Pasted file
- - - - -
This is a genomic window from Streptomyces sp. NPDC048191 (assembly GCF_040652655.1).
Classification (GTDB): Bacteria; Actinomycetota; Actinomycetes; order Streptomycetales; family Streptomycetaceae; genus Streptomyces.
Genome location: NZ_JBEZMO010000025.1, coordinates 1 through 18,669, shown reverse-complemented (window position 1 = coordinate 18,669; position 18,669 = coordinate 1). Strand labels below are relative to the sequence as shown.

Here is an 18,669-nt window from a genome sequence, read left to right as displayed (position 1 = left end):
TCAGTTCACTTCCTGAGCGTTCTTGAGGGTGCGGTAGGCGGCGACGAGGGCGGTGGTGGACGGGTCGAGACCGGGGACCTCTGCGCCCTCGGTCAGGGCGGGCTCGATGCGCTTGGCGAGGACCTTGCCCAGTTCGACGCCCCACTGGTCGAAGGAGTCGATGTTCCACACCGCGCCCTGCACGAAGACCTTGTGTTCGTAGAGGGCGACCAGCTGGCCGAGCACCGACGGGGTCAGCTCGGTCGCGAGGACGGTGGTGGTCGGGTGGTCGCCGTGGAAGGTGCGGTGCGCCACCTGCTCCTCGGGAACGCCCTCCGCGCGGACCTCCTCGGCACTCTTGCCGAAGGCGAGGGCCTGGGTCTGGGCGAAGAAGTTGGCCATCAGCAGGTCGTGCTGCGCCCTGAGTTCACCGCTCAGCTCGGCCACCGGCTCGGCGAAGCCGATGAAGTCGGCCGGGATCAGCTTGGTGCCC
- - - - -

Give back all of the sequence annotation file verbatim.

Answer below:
This is a genomic window from Streptomyces sp. NPDC048191 (assembly GCF_040652655.1).
Classification (GTDB): Bacteria; Actinomycetota; Actinomycetes; order Streptomycetales; family Streptomycetaceae; genus Streptomyces.
Genome location: NZ_JBEZMO010000025.1, coordinates 1 through 18,669, shown reverse-complemented (window position 1 = coordinate 18,669; position 18,669 = coordinate 1). Strand labels below are relative to the sequence as shown.

Here is an 18,669-nt window from a genome sequence, read left to right as displayed (position 1 = left end):
TCAGTTCACTTCCTGAGCGTTCTTGAGGGTGCGGTAGGCGGCGACGAGGGCGGTGGTGGACGGGTCGAGACCGGGGACCTCTGCGCCCTCGGTCAGGGCGGGCTCGATGCGCTTGGCGAGGACCTTGCCCAGTTCGACGCCCCACTGGTCGAAGGAGTCGATGTTCCACACCGCGCCCTGCACGAAGACCTTGTGTTCGTAGAGGGCGACCAGCTGGCCGAGCACCGACGGGGTCAGCTCGGTCGCGAGGACGGTGGTGGTCGGGTGGTCGCCGTGGAAGGTGCGGTGCGCCACCTGCTCCTCGGGAACGCCCTCCGCGCGGACCTCCTCGGCACTCTTGCCGAAGGCGAGGGCCTGGGTCTGGGCGAAGAAGTTGGCCATCAGCAGGTCGTGCTGCGCCCTGAGTTCACCGCTCAGCTCGGCCACCGGCTCGGCGAAGCCGATGAAGTCGGCCGGGATCAGCTTGGTGCCC